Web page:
ts been a while now since i posted my preliminarily preview of the Esprit 120 mostly due to a combination of work/family/bad weather and Xmas parties. On Friday evening the forecast was clear until around 7ish so i was able to get a few shots of M45. I chose M45 as its a great star cluster which would be good to determine star shapes in the corner of my sensor.
I was able to get 26×2.5min before the clouds started to roll in. For this test the position of M45 wasn’t great so there is a light pollution gradient etc, which isn’t important to determining star shapes, optical errors.
Anyway looking at my RAW images id say the scope covers about 98% of the sensor. For the remaining 2% a very small amount of vignetting is visible with a strong histogram stretch and an ever so slight amount of coma on stars at the extremities of the image. If your using a 36mm sensor like me then a very slight crop is necessary, although most people would do this anyway. If your using a standard APS-C Dslr then your stars are pinpoints to the edge! Very impressive in my book. Zooming into a bright star i can see no signs of star bloating.
I don’t know how Skywatcher are able to achieve such high quality for such a low price (in comparison to high end competitors) but im delighted!
The image ive posted is about 75% crop, for your perusal if anyone wants a full uncropped image please let me know.
Seem to constantly be a few nights behind at the moment- but here’s Monday night’s effort on the M52 cluster and the Bubble nebula in Cassiopeia. It’s just RGB with the light pollution filter- 20x 5 min subs plus darks, flats and bias.
Assuming previous post worked, here are the RGB and Hubble images for IC1318 (the Butterfly Nebula).
Timings for this are:
Ha 12 x 5Min
O3 15 x 5min
S2 10 x 5min
Hi all, I’m hoping this works.
Ha 7 x 5min
O3 12 x 5min
S2 12 x 5min
These were mapped HOS for the RGB and SHO for the Hubble
First attempt at imaging since the new floor was completed in the Observatory.
Focused by hand as the electric focuser is currently not working – hence not quite in focus.
This is a 7×5 minute stacked image taken through a Hydrogen Alpha filter. Telescope being a Takahashi Epsilon 180ED at f/2.8. (A brute to manually focus!) Camera; Atik 4021, cooled to -27 degrees. Guiding by PHD and all sitting on a modded EQ6.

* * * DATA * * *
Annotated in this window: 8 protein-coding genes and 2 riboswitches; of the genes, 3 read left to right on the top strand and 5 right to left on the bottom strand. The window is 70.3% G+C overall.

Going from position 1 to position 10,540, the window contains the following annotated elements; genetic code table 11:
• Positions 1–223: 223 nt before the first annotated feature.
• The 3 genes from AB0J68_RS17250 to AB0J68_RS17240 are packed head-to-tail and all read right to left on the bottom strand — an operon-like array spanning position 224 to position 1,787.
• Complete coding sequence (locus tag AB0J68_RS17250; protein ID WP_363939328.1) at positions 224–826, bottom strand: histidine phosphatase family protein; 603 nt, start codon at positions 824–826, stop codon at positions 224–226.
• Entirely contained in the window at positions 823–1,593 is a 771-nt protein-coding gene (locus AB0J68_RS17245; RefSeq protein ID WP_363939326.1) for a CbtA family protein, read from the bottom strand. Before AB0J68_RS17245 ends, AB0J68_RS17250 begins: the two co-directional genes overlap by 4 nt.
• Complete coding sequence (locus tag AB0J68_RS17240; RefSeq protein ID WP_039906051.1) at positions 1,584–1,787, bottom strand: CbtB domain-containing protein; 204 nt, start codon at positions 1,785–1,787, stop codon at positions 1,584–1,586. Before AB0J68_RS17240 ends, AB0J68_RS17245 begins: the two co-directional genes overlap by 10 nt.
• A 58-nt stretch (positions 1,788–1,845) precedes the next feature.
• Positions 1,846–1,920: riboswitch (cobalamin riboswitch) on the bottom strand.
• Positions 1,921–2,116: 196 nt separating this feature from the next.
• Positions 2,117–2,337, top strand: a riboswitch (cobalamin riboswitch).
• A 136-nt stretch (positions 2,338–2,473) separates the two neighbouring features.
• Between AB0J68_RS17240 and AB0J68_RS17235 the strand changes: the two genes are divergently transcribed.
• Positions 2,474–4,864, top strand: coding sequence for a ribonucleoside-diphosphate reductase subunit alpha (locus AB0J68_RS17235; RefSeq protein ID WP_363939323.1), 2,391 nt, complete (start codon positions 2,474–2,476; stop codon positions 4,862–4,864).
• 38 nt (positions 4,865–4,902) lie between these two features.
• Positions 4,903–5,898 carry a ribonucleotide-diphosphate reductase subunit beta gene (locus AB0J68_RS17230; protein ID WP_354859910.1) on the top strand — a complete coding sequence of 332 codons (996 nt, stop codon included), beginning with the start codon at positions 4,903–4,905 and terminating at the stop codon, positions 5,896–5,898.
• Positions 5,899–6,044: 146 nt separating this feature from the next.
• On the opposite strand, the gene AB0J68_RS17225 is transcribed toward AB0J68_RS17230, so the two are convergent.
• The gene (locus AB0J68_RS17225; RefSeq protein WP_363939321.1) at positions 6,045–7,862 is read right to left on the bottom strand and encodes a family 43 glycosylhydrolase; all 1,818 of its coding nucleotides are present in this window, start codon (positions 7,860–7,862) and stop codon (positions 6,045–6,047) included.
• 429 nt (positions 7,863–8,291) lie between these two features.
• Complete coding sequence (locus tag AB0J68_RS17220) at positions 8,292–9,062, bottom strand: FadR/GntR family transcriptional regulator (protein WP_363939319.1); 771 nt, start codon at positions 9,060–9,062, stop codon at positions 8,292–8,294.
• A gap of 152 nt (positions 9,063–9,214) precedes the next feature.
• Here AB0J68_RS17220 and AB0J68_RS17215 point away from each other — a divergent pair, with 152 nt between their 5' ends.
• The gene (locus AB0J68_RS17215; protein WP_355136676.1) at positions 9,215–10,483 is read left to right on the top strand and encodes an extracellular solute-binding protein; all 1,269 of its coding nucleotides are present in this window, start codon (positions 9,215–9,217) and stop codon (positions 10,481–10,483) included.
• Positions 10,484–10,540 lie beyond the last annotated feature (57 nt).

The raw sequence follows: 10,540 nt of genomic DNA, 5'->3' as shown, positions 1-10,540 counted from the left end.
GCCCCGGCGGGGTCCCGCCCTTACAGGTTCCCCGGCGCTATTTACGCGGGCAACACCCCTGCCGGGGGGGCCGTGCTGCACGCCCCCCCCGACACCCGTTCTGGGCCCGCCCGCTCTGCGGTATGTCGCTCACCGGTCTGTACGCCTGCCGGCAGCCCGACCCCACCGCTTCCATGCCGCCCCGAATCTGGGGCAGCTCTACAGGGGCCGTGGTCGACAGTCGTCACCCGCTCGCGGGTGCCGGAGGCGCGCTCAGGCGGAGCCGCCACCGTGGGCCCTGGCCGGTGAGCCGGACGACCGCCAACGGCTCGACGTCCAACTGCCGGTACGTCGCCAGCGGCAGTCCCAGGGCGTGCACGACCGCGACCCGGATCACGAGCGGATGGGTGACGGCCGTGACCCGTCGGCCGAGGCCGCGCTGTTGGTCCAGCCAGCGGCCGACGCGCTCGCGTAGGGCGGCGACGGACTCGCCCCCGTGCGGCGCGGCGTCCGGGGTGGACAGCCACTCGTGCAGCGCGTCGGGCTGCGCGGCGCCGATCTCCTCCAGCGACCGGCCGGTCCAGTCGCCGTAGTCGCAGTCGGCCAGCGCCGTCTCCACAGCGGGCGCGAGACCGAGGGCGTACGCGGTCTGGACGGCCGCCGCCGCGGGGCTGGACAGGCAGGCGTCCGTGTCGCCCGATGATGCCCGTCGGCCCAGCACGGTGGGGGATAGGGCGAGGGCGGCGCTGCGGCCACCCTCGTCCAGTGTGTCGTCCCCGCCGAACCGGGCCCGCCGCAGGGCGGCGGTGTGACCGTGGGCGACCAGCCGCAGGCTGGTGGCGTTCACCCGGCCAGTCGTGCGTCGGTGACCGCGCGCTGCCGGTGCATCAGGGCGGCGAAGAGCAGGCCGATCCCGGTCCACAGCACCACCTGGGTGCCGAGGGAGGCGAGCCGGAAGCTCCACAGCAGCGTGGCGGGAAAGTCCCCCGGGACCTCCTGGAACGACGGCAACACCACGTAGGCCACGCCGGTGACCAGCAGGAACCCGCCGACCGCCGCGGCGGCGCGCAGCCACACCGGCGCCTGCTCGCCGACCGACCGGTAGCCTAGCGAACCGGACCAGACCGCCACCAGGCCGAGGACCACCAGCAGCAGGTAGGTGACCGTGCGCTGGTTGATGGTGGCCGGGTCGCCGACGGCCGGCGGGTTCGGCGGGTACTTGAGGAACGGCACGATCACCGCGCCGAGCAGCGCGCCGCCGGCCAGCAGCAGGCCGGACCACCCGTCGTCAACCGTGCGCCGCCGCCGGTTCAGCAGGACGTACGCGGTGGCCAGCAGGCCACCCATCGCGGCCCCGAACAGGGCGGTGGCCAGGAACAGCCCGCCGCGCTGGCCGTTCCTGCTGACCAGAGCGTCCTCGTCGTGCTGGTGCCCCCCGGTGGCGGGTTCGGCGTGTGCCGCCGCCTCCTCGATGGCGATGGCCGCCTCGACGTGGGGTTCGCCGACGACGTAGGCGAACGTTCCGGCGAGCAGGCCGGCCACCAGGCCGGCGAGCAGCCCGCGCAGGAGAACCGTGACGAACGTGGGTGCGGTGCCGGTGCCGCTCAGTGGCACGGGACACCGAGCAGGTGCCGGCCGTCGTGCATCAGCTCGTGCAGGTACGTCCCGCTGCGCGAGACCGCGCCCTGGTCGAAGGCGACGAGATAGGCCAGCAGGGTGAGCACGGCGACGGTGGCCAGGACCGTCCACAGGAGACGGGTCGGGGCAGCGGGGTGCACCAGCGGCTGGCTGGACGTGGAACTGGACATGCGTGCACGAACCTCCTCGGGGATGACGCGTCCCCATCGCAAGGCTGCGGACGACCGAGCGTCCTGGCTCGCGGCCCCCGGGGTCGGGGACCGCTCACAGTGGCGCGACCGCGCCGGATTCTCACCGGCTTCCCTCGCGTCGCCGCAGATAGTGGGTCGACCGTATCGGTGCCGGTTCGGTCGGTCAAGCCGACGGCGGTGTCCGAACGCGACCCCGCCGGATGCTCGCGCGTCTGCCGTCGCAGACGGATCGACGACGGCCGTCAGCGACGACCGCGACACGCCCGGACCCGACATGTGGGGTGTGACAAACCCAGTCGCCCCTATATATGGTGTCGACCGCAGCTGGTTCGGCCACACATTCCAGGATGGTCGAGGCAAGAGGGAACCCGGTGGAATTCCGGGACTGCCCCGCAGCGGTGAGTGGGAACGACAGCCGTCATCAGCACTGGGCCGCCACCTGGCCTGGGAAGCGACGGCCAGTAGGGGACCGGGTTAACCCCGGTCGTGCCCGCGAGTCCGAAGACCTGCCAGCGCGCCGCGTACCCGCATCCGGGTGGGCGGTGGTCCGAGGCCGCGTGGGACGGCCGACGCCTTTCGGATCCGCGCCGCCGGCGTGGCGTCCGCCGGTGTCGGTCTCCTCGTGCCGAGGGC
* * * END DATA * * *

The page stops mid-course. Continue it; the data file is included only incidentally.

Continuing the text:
Also an image of IC1318, the diffuse Hydrogen Alpha emission nebula surrounding ‘Sadr’ (upper right), the 2.2 mag star at the ‘heart’ of Cygnus the Swan.
Heart nebula from 17th Nov. 50×2.5min subs from what has become a very light polluted area. I think i may change the LP filter to an Idas D2 for its LED suppression as my neighborhood has recently changed its lighting
Finally got a finished version of last Saturdays subs- I’d left the camera running on Sadr before setting off to meet Neil. I managed to collect 16 ten minute Ha subs (it was a bright moon), along with another 10 of the shed wall whilst the rig was running unsupervised (not included here!). I used them for the B&W image below, then combined them into the red channel of an RGB image from 9th October on the same target (see here for previous effort: https://roslistonastronomy.uk/imaging-sadr-and-observing-the-veil ). My framing was a bit different this time (framing is a bit random at the minute for me- I’ve definitely not got on top of this yet…), so the colour image below is the intersection between the 2.
Well its back to imaging in hydrogen alpha as the moon becomes brighter. 5hrs total integration 10min exposures from 18th Nov. Again quite pleased with the outcome from a modified canon 6d, i just wonder how better it would be when i get a mono camera??
After having been seriously impressed with Rob and Ken’s latest splendid M33 images, I thought it might be interesting to compare them with one from the other end of the spectrum. Rolls-Royce vs. Ford Popular, sort of!
This one was a couple of years ago with the window-sill telescope that was on holiday at the time, sat on a patio table.
It was probably from a total exposure of about 200 seconds, if I remember correctly. The 80mm f/5 isn’t really compatible with the focal reducer, mind you.
What does it prove? Nothing, except that there is fun to be had, even if you only spend a couple of hundred pounds!